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A/C&R tip...

What an invention huh? I know the Rheem or any condenser with the protective grill could use this or anything similar. As an sales riff,..... I can save the customer at least T&M if they only use this simple product....:-) I don't know about all of you, but in, I think in mid June to July this stiff goes up my noes and drives me nut's...

Mike T.


  • Dirty condensers

    I just came from a classic example of my favoritest pet peeve. Here we have 2-15 ton York cooling only package units. Besides age (~20) the complaint is high electric use and poor cooling. A quick checkup finds a totally plugged condenser on both units COUPLED to low freon charge. The big hint was they had rigged a friggin spray hose on each condenser and the guy in charge said they had to use it when it got over 95* ODT or the unit would shut down. On today the ODT was ~75. Head pressure on one circuit was 265 and suction was 62. Evap coil only sweating about half way through.

    So what happened here? Easy, nobody, for many years it appears, identified the condenser coil as being plugged because it looks clean from the outside and meanwhile misidentified the high head as an overcharge and released (reclaimed?) freon to bring it down. I see it time and time again, I clean a plugged condenser and then have to add freon.

    The best way to check a coil for cleanliness, besides the light technique, is to take your trusty screwdriver and open up a spot between the fins. Get a good look down in there. If it's a split coil open it up so you can see if the surface of the inner coil is covered. If it's a split coil the ONLY way to clean it is to dismantle it just enough to get between them and wash that second coil off. Sorry guys, that's just the way it is. Once you get the hang of it you can have most split coils apart cleaned and back together in about 1.5 hours.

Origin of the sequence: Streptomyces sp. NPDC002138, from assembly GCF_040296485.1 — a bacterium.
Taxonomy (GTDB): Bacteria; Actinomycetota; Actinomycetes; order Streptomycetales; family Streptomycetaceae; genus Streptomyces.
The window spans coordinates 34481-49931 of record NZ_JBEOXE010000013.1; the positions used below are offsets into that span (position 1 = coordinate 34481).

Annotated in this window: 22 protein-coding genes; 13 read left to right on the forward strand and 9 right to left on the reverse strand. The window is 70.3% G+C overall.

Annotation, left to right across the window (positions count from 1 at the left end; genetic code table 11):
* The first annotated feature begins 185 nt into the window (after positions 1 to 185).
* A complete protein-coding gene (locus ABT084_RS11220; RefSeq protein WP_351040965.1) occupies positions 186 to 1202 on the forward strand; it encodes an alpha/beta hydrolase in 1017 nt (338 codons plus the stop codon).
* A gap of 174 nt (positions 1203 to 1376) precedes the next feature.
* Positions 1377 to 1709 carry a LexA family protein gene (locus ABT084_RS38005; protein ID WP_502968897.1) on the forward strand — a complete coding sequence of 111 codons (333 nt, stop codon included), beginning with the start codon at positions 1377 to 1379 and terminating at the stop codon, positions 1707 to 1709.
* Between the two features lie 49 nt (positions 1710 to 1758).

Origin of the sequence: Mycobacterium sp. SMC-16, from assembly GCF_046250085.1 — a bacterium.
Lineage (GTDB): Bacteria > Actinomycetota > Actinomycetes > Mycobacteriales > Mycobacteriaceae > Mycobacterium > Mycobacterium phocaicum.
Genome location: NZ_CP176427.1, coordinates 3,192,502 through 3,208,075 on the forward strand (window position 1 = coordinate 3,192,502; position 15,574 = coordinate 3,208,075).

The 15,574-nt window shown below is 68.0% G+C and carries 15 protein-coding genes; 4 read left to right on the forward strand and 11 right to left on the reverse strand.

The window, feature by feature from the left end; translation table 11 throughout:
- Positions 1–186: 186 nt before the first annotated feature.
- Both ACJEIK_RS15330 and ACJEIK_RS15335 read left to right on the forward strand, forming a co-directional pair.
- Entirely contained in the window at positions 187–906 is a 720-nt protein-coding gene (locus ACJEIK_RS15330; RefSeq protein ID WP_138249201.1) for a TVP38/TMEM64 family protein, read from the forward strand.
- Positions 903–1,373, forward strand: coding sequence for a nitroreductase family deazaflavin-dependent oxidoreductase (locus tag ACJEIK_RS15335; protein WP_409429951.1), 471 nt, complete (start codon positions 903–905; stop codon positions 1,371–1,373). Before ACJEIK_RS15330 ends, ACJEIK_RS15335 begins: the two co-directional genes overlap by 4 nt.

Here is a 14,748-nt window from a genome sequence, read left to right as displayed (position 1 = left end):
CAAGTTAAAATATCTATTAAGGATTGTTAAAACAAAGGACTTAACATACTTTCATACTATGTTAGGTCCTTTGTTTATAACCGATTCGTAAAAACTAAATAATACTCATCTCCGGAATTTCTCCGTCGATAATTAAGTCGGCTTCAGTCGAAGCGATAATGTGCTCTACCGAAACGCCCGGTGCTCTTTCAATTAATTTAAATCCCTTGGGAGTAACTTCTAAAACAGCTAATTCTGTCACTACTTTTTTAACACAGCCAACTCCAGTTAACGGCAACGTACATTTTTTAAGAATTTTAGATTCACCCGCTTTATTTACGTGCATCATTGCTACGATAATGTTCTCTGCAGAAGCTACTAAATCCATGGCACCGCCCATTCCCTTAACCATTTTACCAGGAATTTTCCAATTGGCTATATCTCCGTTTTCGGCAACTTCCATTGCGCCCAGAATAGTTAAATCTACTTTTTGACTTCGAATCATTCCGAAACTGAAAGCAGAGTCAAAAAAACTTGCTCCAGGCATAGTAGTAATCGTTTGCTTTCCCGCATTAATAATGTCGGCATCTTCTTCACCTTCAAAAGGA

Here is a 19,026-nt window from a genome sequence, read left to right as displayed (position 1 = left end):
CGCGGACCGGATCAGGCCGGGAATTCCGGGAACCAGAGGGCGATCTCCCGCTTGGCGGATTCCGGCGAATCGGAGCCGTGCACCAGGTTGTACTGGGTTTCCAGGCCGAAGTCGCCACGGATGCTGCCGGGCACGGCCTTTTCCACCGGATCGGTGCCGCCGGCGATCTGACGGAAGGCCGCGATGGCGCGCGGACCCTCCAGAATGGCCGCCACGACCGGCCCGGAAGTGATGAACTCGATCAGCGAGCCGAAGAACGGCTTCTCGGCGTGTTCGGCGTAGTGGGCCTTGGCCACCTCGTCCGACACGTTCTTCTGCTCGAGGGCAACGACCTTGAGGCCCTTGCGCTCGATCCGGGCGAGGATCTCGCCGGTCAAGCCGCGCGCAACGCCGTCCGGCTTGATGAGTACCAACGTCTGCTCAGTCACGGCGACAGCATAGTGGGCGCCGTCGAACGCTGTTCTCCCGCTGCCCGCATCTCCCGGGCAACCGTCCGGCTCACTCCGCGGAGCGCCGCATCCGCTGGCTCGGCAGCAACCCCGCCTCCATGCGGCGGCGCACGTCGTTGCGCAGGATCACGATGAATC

Another tip is if you see the white fluffy stuff floating around every spring, wash those coils every three years. If it's real bad some people put window screen over the condensers and must remember to brush them off regularly.

    The sad part, given the length of time this has gone on with these units, as soon as I clean them up and charge them, they could start blowing condenser fan motors and compressors because they'll actually start doing some work again.

    Thanks for letting me vent...

  • Paul Fredricks_3
    Paul Fredricks_3 Member Posts: 1,557
    Oh, I hear ya

    I used to spread the fins apart and take a picture of the stuff in there. Then I'd give the picture to the customer as part of the sales presentation. We pressure washed coils every year to get keep that stuff out.

    And you have to love Cottonwood Seed.
  • White fluffy gold...

  • mtfallsmikey
    mtfallsmikey Member Posts: 765
    Don't forget

    The lovely yellow pollen from oak trees...makes a gummy mess.
  • Empire_2
    Empire_2 Member Posts: 2,343
    Cotton Seed

    I call it money floating in the air. Also I have customers use Cheese Cloth if you can find it.....That and a couple of magnets does the job.

    Mike T.
  • Techman
    Techman Member Posts: 2,144
    Ah Yes!

    To think of all the money that was made by simply using a garden hose and a little bit of chemical cleaner!
  • Cheese cloth...

    is a good idea too, I'ne never heard of using before but I like it!
  • Yea,,,

    taking apart them Rheems is a PITA. I imagine we have to replace the cheesecloth every season?
This discussion has been closed.